Saturday, July 18, 2009

Is Goldman Front Running Its Way to Profit?

In the Max Keiser video that I posted, he briefly alludes to the fact that Goldman is making its trading profits by front running.

Front running is the market situation where a trader knows a major institution is about to place a trade that will move the market. The trader jumps in front of the trade by, say, buying before the institution does and trading out after the institution pushes the stock up. Not surprisingly exchanges have all kinds of regulations against front running.

A lot of Goldman's current profit is coming from high frequency trading. Supposedly the speed required to execute some of Goldman's trades is milliseconds. For some trades, they can't even use computers located across the river from Wall Street in Jersey City, because the milliseconds in extra time for the data to cross the river and be processed is too long.

This is all real black box stuff going on here. The problem comes in when Goldman is so close to government and exchange regulators. Who knows what kind of data they are getting before others? And because they have captured the regulators, there is no independent body that knows.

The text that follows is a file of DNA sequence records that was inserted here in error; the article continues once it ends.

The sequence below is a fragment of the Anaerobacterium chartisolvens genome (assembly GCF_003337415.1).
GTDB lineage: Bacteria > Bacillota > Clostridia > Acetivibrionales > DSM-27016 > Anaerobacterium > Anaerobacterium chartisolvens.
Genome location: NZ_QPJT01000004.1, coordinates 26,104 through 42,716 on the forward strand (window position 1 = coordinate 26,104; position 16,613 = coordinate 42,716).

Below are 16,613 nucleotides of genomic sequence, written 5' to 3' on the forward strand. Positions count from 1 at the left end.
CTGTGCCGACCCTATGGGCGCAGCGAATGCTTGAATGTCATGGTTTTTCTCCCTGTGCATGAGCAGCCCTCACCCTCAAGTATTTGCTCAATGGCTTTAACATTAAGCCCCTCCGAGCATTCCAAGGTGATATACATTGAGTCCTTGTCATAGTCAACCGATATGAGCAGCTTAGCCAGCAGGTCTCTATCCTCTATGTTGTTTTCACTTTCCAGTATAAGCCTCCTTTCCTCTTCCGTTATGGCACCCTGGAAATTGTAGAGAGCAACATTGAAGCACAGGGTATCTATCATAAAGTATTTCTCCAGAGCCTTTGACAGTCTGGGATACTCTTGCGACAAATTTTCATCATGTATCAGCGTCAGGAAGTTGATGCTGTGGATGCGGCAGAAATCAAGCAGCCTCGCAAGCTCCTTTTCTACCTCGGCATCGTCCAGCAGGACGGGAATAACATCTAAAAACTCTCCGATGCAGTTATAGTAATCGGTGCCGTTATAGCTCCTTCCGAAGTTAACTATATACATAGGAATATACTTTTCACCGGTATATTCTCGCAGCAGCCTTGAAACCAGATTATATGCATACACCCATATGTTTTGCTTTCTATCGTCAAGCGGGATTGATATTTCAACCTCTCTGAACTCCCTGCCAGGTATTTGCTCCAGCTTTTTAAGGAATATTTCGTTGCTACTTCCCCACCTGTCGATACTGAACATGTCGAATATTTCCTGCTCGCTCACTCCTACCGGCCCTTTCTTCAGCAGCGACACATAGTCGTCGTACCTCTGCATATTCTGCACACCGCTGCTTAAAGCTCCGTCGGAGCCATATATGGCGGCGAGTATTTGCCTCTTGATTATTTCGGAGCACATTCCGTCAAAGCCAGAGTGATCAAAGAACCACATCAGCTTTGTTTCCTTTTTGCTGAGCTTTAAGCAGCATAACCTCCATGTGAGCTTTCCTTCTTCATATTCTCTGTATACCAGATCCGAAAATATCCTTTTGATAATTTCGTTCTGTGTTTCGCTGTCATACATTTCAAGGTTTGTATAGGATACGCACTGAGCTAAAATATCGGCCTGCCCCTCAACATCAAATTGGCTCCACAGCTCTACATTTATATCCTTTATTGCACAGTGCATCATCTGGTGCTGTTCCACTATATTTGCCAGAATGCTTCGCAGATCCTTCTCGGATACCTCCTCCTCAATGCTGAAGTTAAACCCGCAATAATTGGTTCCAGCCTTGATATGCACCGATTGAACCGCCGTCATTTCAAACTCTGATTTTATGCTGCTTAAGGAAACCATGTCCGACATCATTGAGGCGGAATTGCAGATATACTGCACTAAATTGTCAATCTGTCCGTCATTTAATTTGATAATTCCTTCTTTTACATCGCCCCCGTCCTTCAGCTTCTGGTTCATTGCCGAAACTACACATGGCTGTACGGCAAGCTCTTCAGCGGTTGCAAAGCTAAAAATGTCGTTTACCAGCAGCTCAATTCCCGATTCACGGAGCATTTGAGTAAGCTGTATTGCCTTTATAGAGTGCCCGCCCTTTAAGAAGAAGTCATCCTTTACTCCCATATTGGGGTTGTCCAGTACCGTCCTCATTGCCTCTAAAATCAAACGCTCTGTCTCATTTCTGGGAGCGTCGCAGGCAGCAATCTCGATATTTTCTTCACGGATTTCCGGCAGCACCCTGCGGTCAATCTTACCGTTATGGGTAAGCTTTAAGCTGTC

As ZeroHedge puts it:

It is imperative that Wall Street firms shed much more light into this astronomically profitable yet highly misunderstood and under the radar concept. In the absence of more information, the likelihood that Wall Street firms who dominate order flow and have material unfair advantages over virtually everyone else, should be isolated from trading up to the point where they provide sufficient information to make the market a fair and equal playing field for all investors. Until that moment, investing, trading and speculating is doomed to have the same outcome for the majority of market participants as playing roulette with 35 instances of 00, a much lower fun coefficient and no ability to be comped for your room in light of significant trading losses.
Of course, if you are a long term buy and hold trader this won't impact you much beyond the penny or two Goldman, and the like, will scrape from your trade.

How big a player is Goldman in all this? Here's ZeroHedge again:

Throw in Goldman's domination of dark pool trading through Sigma X, and one can come up to quite a sizable number - It would not be a stretch to conclude that, through various conduits, Goldman is directly responsible for over 20% of global HFT trading. 20% of $21 billion is over $4 billion a year [in profit].
Is some, any or all of this front running gain? Who knows? Its all non-transparent stuff, with Goldman having major influence over who gets to look at the trades.

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